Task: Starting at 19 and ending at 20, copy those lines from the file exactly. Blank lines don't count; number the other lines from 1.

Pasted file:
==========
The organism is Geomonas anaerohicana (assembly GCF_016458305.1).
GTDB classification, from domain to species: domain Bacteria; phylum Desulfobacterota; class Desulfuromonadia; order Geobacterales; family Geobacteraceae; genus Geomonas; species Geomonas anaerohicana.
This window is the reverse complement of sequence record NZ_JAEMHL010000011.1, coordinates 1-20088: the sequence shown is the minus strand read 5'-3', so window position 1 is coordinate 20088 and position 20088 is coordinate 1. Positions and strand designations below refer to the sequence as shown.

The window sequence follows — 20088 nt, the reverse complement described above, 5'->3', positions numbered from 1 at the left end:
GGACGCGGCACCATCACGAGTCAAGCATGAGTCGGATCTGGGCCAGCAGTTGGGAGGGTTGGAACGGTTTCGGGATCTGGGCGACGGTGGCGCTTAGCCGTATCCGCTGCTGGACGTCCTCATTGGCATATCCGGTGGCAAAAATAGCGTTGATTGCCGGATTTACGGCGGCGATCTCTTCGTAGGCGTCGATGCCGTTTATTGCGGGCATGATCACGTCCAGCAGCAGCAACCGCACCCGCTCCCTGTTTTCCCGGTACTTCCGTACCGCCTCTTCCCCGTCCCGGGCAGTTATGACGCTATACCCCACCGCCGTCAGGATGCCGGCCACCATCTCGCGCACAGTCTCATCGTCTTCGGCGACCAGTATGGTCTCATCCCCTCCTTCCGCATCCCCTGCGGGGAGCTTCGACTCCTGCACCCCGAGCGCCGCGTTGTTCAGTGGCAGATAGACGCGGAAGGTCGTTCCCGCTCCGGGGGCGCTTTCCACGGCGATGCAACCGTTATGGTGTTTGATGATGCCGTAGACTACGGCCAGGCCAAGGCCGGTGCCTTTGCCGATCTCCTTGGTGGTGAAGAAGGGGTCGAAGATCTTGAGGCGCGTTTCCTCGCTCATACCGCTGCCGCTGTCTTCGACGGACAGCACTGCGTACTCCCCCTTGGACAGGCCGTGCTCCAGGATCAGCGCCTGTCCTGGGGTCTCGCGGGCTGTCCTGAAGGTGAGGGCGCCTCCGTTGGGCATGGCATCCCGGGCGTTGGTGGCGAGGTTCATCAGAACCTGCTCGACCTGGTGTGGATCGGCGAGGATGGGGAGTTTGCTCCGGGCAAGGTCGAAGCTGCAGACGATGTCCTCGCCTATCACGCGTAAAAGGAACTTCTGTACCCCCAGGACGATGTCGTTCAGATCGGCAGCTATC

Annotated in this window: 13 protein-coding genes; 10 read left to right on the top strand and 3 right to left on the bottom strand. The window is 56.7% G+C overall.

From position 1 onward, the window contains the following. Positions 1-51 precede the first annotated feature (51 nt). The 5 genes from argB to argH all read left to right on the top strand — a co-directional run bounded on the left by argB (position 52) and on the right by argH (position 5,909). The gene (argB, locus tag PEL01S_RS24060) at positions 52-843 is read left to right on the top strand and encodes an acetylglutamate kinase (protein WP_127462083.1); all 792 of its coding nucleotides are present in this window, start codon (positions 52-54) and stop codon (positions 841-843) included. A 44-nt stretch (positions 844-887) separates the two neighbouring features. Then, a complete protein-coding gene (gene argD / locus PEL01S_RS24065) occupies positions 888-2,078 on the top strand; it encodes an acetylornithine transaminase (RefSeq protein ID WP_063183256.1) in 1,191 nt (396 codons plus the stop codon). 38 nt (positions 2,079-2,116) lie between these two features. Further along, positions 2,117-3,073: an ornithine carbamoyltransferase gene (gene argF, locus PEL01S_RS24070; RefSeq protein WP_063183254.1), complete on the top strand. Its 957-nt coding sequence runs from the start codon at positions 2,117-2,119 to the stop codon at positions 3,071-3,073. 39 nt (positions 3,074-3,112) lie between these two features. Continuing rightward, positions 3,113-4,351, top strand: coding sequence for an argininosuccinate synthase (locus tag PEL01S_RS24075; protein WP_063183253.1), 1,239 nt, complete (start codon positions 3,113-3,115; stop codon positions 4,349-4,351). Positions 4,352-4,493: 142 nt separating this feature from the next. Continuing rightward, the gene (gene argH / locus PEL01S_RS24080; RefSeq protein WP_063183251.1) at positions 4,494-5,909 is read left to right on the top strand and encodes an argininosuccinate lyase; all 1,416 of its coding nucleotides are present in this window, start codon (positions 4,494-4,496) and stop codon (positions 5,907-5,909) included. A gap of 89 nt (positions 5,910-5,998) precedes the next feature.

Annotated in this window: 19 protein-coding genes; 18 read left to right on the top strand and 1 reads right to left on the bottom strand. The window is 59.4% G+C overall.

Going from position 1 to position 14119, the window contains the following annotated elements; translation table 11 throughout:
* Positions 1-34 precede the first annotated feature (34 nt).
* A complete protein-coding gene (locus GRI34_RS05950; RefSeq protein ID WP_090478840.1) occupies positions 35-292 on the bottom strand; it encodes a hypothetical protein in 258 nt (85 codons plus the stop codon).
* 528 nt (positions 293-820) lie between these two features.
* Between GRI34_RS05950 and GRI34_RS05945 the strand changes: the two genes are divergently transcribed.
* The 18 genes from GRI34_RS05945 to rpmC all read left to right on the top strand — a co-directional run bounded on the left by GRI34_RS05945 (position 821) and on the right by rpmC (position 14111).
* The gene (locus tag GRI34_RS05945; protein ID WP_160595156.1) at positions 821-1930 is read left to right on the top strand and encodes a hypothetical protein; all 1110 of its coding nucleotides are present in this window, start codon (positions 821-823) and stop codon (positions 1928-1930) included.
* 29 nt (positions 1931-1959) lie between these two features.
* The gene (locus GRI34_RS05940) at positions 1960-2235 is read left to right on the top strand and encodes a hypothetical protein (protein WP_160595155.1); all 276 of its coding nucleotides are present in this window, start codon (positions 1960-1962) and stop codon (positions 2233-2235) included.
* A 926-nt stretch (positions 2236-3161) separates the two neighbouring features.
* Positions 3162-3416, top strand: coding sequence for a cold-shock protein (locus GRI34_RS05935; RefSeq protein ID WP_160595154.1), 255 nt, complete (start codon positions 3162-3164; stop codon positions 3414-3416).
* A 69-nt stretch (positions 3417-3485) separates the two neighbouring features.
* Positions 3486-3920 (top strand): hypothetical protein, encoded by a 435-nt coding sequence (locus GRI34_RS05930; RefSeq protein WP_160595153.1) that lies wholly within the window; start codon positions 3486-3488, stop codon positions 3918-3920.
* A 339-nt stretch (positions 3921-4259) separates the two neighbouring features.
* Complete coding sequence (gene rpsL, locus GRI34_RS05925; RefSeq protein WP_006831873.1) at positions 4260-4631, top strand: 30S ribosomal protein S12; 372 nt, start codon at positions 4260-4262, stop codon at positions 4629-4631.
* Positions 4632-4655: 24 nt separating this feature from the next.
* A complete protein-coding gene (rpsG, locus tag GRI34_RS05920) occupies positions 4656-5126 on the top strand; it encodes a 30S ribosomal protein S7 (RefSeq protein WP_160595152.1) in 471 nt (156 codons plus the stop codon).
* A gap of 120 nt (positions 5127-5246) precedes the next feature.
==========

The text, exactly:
* Positions 3162-3416, top strand: coding sequence for a cold-shock protein (locus GRI34_RS05935; RefSeq protein ID WP_160595154.1), 255 nt, complete (start codon positions 3162-3164; stop codon positions 3414-3416).
* A 69-nt stretch (positions 3417-3485) separates the two neighbouring features.